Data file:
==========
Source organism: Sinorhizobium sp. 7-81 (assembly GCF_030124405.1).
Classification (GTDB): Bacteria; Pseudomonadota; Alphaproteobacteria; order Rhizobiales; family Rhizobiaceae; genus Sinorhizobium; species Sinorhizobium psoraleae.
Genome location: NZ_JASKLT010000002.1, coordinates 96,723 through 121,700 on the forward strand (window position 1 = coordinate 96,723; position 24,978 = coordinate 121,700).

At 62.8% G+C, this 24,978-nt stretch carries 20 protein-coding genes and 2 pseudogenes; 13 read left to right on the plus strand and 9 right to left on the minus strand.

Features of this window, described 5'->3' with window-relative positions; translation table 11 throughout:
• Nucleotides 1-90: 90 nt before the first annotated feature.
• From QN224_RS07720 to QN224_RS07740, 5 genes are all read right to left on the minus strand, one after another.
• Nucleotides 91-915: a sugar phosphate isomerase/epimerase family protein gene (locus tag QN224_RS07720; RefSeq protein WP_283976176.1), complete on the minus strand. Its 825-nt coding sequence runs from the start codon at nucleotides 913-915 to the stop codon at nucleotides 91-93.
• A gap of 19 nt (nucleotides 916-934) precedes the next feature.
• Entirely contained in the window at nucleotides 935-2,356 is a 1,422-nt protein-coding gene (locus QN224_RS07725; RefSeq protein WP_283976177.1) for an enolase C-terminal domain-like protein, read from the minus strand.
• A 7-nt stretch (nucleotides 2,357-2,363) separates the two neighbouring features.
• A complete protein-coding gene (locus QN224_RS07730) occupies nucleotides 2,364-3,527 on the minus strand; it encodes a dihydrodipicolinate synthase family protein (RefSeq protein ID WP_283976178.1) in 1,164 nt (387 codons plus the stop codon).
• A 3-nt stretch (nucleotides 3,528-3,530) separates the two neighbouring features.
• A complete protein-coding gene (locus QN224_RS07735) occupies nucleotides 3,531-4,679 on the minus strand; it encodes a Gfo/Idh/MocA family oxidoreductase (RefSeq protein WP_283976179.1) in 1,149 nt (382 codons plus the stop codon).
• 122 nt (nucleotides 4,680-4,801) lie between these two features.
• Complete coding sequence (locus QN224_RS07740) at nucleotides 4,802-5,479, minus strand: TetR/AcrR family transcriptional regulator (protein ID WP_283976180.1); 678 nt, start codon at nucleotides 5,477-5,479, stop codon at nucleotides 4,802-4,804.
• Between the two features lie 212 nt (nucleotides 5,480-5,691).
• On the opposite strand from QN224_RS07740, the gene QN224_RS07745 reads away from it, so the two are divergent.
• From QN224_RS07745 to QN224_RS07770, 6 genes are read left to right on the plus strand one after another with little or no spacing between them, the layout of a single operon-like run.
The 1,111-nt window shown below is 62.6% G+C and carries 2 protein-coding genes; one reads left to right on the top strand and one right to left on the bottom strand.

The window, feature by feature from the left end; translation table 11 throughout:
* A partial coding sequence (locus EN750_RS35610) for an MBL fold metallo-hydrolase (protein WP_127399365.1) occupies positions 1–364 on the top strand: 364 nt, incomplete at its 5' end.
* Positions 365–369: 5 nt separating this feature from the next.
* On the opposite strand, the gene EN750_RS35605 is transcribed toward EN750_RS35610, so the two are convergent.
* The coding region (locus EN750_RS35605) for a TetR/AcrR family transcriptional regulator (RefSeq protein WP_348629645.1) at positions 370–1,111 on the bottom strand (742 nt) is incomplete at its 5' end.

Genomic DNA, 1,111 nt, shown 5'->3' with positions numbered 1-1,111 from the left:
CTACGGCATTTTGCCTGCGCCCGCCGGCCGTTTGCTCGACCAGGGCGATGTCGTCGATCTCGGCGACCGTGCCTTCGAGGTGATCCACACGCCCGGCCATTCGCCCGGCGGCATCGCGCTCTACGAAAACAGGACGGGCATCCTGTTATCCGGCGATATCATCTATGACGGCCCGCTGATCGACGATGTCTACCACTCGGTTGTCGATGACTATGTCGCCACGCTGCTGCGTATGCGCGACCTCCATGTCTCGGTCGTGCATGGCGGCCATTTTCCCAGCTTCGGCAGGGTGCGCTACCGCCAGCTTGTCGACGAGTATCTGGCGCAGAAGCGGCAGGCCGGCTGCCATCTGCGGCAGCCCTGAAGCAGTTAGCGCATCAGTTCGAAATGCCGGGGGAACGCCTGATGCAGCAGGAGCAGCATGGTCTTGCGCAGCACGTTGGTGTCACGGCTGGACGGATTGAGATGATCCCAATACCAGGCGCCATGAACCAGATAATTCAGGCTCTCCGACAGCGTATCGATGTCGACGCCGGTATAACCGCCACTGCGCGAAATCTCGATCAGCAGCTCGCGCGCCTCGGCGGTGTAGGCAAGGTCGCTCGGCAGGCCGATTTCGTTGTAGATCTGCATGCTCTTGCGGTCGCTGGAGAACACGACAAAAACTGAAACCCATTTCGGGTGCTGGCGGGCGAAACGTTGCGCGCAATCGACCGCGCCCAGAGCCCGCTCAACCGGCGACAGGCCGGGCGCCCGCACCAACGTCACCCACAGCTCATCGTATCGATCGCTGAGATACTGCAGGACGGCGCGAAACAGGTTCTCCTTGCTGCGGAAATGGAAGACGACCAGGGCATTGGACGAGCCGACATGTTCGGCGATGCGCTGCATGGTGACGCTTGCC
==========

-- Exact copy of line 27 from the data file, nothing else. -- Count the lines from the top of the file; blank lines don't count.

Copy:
CTACGGCATTTTGCCTGCGCCCGCCGGCCGTTTGCTCGACCAGGGCGATGTCGTCGATCTCGGCGACCGTGCCTTCGAGGTGATCCACACGCCCGGCCATTCGCCCGGCGGCATCGCGCTCTACGAAAACAGGACGGGCATCCTGTTATCCGGCGATATCATCTATGACGGCCCGCTGATCGACGATGTCTACCACTCGGTTGTCGATGACTATGTCGCCACGCTGCTGCGTATGCGCGACCTCCATGTCTCGGTCGTGCATGGCGGCCATTTTCCCAGCTTCGGCAGGGTGCGCTACCGCCAGCTTGTCGACGAGTATCTGGCGCAGAAGCGGCAGGCCGGCTGCCATCTGCGGCAGCCCTGAAGCAGTTAGCGCATCAGTTCGAAATGCCGGGGGAACGCCTGATGCAGCAGGAGCAGCATGGTCTTGCGCAGCACGTTGGTGTCACGGCTGGACGGATTGAGATGATCCCAATACCAGGCGCCATGAACCAGATAATTCAGGCTCTCCGACAGCGTATCGATGTCGACGCCGGTATAACCGCCACTGCGCGAAATCTCGATCAGCAGCTCGCGCGCCTCGGCGGTGTAGGCAAGGTCGCTCGGCAGGCCGATTTCGTTGTAGATCTGCATGCTCTTGCGGTCGCTGGAGAACACGACAAAAACTGAAACCCATTTCGGGTGCTGGCGGGCGAAACGTTGCGCGCAATCGACCGCGCCCAGAGCCCGCTCAACCGGCGACAGGCCGGGCGCCCGCACCAACGTCACCCACAGCTCATCGTATCGATCGCTGAGATACTGCAGGACGGCGCGAAACAGGTTCTCCTTGCTGCGGAAATGGAAGACGACCAGGGCATTGGACGAGCCGACATGTTCGGCGATGCGCTGCATGGTGACGCTTGCC